May's PGA Championship legacy: 'Good times'

Bob May finds comfort with his place in history as Tiger Woods' foil at Valhalla in the 2000 PGA Championship.

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Bob May understands the fuss now. Somehow he didn’t 14 years ago. Ken Venturi and Jim Nantz would call his 2000 PGA Championship final day against Tiger Woods one of the best head-to-head duels ever, and he’d shrug it off, saying, “Come on, guys.”

Now he’s “getting a grasp” they were right. He has seen it ranked highly on enough lists. But he maintains he was too busy for perspective on that wonderful Sunday at Valhalla. “I didn’t know what was taking place because I was so focused on my game,” May said.

These days May, now 45, is focused on others’ games as a golf instructor in Las Vegas. He turned to teaching 2½ years ago after recurring lower-back problems derailed his full-time playing career in 2010. After three consecutive Nationwide Tour seasons, he tired of undesirable results and daily consumption of pain medication.

The problem long had been a spinal nerve canal half the normal size. That made him susceptible to herniated disks. A 2003 surgery enlarged the canal and kept him off the PGA Tour for almost three years.

“There was a 10 percent chance of being paralyzed,” May said. “But to have a chance to play golf, it’s something I had to do.”

He had but one Tour top 10 in 56 starts before that 2000 PGA and has had only three since, none after 2007. But he forever has one special week in Louisville that lives on, particularly as the PGA returns there. May had preceded fellow Southern Californian Woods as America’s best junior, but as a 31-year-old journeyman on that Sunday, he was a would-be David against Goliath.

“Nothing but good times,” May said. “It reconfirmed I could play with the best players in the world.”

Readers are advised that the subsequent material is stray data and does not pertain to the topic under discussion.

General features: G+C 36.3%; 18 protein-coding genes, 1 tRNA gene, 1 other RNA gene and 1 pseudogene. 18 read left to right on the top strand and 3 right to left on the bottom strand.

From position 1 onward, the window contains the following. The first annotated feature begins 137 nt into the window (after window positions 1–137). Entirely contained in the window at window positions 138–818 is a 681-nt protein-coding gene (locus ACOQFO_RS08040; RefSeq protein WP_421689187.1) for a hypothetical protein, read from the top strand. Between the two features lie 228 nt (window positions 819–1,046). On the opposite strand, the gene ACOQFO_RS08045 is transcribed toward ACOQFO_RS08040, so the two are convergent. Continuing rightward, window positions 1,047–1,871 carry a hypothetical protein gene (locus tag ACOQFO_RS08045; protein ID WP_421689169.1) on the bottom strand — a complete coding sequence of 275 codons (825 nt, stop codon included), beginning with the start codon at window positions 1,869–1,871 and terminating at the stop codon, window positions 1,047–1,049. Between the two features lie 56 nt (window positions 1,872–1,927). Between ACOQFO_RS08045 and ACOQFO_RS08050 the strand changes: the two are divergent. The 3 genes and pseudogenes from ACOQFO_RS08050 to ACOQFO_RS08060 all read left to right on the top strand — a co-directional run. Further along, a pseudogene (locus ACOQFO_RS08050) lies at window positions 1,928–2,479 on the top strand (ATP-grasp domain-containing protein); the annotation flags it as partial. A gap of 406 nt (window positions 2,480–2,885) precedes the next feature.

May recalls thinking, “Oh, my goodness,” when Woods outdrove him by 60 yards on the first hole. But then May shot a third consecutive 66 that probably rates as the best major final round anyone has played alongside Woods.

In claiming the third leg of the 2000-01 Tiger Slam, Woods went 7 under par on the last 12 holes and forced a three-hole playoff. Woods matched May’s 18-foot birdie from 6 feet on 18, then won by a stroke in overtime after getting a break when his drive way left on the final hole somehow stayed in play.

“The better you are, the luckier you are,” said father Jerry May, who at 72 still motorcycles cross-country with his son. “Tiger was really blessed on a couple shots. But it was one of the best matches ever, win or lose.”

The younger May can’t shake Woods’ decisive birdie on the first extra hole. Woods walked briskly behind the 20-footer, pointing as the ball disappeared. May has seen that moment countless times because TV “shows it all the time.” It’s to the point May’s golf buddies playfully walk and point after putting.

May says the mimicking is funny. He’s so good-natured about it, he wants Woods to autograph a photograph of the image. “I want it to be funny,” May said. “Something like, ‘Sorry, Bobby, that you have to see it all the time.’ ”

He also wants to “reminisce” with Woods about that day and maybe “even do a show.” He’d prefer to do that out on Tour again, for May hasn’t given up the dream. He’s going to Web.com Tour Q-School this fall with bigger things in mind.

“I actually think I hit it as good or better now,” May said. “As long as my back holds up, I think I can play at the highest level. I’m never going to give up on playing. I don’t have any fear of the golf club. The only fear I have is with my body.”

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